Mike Dixon-Kennedy - European Myth and Legend



Mike Dixon-Kennedy - European Myth & Legend
An A-Z of people and places

I laving studied the amazingly complex area of world mythology and legend for more years than I care to remember, there are few stories more stirring than those of ancient Europe, and in particular Russia. Regrettably for us at the end of the twentieth century, very few Russian pre-Chnstian (pagan) beliefs remain. Those that do have become Christianized, their pagan roots long forgotten.
My first introduction to Russian legend was the story of the witch Baba-Yaga, though l forget who told me about her- I have a feeling it was a Russian sailor whose ship was at Shoreham harbour in Sussex, quite near my childhood home. Many years later, as I came to start my serious research into world mythology, Baha-Yaga came back mto the frame. However, apart from that one witch, there :;ecmed to be very little else Russian in my researches. Even now, and even though this book covers Russian mythology and legend, the stones I have managed to collect come mainly from the eastern portion of that vast country- a simple fact that has allowed rne lo include them in a book about European myth and legend. I felt that the stories needed telling, for they weave a magical, colourful path that is part fantasy and part embroidered fact. However, due to the paucity of mformation I managed to collect, I had to look deeper into my research database lO see how I could write a book with such meagre pickings. To begin with, I med conflating Russian with Slavonic, enabling me to look at all the Slavonicspeaking peoples, such as the Poles and Czechs. Disappointment followed, for the Polish and Czech information is even more meagre than the Russian. Southern Slavonic countries provided little more. I needed to look further.
My trusty school atlas now came ro the rescue. Studying a map of Europe, I conSidered the validity of including myths and legends from surrounding countries. The first I looked at were the Baltic countries of Lithuania, Latvia and Estoma. The first two produced a little, but Estonia turned up absolutely nothing. Still, at last I was getting somewhere, even though I did not have anything approaching a book in length.
Next I turned to the Finno-Ugric group, mainly Fmlancl but also any country whose inhabitants spoke one of the Finno-Ugric group of languages. By combmmg these with the Baltic and Slavonic mformation I had collected over the years, I came up with nearly enough to compile a single volume. For good measure, I have also included a few of the legends of some Turkic-speaking peoples when they came within rhe general geographical area being investigated.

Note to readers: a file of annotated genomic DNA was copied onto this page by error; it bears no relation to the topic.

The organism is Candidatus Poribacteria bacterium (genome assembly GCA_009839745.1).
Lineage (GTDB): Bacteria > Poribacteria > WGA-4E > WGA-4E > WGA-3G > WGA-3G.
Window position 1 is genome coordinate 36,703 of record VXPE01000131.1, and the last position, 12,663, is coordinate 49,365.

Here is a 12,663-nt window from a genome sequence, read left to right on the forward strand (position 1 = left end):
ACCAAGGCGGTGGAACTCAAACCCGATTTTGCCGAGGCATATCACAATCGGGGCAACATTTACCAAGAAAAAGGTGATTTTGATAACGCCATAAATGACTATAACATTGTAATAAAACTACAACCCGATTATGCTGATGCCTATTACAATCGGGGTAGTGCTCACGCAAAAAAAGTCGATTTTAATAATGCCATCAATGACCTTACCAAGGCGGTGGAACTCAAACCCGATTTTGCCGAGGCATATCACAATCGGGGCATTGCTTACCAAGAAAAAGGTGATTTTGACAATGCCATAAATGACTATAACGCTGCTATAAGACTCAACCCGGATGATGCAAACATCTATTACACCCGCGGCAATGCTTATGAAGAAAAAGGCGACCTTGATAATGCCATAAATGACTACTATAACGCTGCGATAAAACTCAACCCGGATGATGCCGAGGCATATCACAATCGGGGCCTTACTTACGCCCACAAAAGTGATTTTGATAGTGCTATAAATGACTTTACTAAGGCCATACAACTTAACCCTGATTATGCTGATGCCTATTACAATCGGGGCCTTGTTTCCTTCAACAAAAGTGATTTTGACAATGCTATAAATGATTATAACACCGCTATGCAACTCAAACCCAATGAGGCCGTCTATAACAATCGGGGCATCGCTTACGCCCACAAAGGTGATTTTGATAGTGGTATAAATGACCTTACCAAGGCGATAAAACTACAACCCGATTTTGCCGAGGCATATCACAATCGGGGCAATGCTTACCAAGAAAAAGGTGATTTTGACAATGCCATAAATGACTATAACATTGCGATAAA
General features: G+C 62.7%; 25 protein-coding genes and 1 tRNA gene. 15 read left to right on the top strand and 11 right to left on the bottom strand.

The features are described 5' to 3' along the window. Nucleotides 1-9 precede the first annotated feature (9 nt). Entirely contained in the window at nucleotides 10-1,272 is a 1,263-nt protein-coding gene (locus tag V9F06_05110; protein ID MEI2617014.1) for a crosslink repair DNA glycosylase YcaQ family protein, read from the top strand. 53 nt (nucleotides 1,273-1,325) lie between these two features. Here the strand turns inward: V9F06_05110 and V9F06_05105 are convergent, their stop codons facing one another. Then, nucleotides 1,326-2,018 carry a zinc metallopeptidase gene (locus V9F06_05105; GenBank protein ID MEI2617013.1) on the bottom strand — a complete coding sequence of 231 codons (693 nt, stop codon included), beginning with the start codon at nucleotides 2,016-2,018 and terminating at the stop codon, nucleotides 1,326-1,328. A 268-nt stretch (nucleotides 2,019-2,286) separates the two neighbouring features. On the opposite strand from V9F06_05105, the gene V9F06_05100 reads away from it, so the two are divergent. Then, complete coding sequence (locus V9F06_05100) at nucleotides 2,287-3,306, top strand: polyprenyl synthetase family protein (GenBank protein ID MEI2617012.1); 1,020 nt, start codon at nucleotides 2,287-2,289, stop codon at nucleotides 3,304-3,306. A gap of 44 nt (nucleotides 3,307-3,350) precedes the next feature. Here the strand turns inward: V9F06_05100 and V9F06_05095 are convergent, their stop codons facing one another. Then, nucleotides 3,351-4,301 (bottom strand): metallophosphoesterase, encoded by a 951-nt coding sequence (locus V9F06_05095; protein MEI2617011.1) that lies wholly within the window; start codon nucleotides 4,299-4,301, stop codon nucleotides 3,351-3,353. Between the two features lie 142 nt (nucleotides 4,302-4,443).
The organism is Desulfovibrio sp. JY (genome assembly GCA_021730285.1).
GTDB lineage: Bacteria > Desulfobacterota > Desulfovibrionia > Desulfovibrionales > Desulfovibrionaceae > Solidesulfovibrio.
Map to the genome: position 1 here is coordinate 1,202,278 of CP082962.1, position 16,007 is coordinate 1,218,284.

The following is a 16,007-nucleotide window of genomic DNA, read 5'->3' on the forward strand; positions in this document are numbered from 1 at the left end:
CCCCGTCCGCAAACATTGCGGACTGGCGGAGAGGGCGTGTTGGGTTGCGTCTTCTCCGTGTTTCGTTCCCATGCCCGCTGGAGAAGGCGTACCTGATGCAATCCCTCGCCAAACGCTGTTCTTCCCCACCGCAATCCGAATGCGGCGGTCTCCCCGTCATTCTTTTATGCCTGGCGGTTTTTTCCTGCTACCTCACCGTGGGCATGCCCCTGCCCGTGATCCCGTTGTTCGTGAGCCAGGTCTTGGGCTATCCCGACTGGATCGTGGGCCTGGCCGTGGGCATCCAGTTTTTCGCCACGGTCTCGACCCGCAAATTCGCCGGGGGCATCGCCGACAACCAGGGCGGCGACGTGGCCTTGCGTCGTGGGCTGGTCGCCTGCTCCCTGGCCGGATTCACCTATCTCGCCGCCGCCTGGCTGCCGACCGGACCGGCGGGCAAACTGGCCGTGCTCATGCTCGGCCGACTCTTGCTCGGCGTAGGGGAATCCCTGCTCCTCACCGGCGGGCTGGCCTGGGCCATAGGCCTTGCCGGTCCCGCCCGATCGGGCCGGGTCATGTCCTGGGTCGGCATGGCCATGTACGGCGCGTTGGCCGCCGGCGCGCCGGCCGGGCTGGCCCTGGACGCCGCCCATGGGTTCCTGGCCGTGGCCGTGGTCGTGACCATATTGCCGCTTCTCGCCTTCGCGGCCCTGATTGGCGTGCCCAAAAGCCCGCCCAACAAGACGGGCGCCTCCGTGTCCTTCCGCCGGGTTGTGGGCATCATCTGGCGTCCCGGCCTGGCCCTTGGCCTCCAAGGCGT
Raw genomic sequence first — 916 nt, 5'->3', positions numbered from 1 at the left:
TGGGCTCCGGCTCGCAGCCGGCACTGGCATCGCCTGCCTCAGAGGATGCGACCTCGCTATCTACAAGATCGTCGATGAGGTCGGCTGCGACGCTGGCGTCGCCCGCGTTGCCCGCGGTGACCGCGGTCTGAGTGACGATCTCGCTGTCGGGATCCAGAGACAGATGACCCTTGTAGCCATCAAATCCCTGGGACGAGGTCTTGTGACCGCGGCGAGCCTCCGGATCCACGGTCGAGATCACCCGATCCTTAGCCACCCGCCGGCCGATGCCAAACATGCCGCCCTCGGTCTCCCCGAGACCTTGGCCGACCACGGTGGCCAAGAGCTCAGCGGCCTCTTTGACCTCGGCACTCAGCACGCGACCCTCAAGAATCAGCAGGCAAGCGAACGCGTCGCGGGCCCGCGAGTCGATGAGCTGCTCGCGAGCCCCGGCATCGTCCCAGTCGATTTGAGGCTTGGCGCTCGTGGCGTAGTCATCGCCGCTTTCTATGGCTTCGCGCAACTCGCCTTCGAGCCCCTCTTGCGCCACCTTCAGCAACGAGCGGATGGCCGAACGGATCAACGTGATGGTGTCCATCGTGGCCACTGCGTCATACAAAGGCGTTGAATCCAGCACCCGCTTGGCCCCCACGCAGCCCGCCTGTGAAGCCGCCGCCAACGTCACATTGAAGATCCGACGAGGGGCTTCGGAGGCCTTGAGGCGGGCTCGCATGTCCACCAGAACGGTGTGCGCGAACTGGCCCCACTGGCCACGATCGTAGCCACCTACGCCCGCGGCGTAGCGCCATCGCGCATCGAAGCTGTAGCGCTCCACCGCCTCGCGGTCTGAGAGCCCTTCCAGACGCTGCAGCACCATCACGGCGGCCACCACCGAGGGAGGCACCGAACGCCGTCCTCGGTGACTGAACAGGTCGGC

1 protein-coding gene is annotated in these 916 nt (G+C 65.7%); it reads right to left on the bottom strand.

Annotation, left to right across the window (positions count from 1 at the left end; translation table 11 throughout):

Finally, I looked at the remainder of Europe, includmg the Germanic-speaking lands from the Teutonic heartland up into Scandinavia, as well as some more random myths and legends from across Europe. Having already written books that cover Celtic and Arthurian myth and legend, I omitted all but a very few of those entries. I have also excluded Graeco-Roman myth and legend, as their inclusion would make this book cumbersome and I intend to write a separate volume on that subject. You will find a few small entries on that enigmatic British legendary figure Robin Hood here, but they are few and they are short, my reason being that this is another subject deserving the full treatment (with King Arthur, Robin Hood remains one of the best known, best loved and least studied of all European heroes).
My last problem, having the information to hand, was how to present it clearly and concisely. The dictionary format came out far ahead of any other style, particularly as it brings the book into line with those already published and builds upon the information in those volumes. I hope you will find the stories within this book as enjoyable as I have.
Whenever you sit down to write a book like this, there are obviously many different people who need to be thanked for their help. However, to list all those who have over the years provided me with information, guided me as to where to look and corrected my countless mistakes and assumptions would need a volume of its own. Needless to say, they all know just who they are and to each and every one of them I say a great big 'Thank you'.
My final thanks have to go to my long-suffering wife, Gill, and to Christopher, Charlotte, Thomas and Rebecca, my four often 'fatherless' children. For long periods of time over many years, they have lost me to my research, my passion. Very rarely have they complained and I hope that now they will be able to enjoy the results of their solitude. Whoever thinks writers lead a solitary life should have thought for the writers' partners, for theirs is the true solitude.

Mike Dixon-Kennedy

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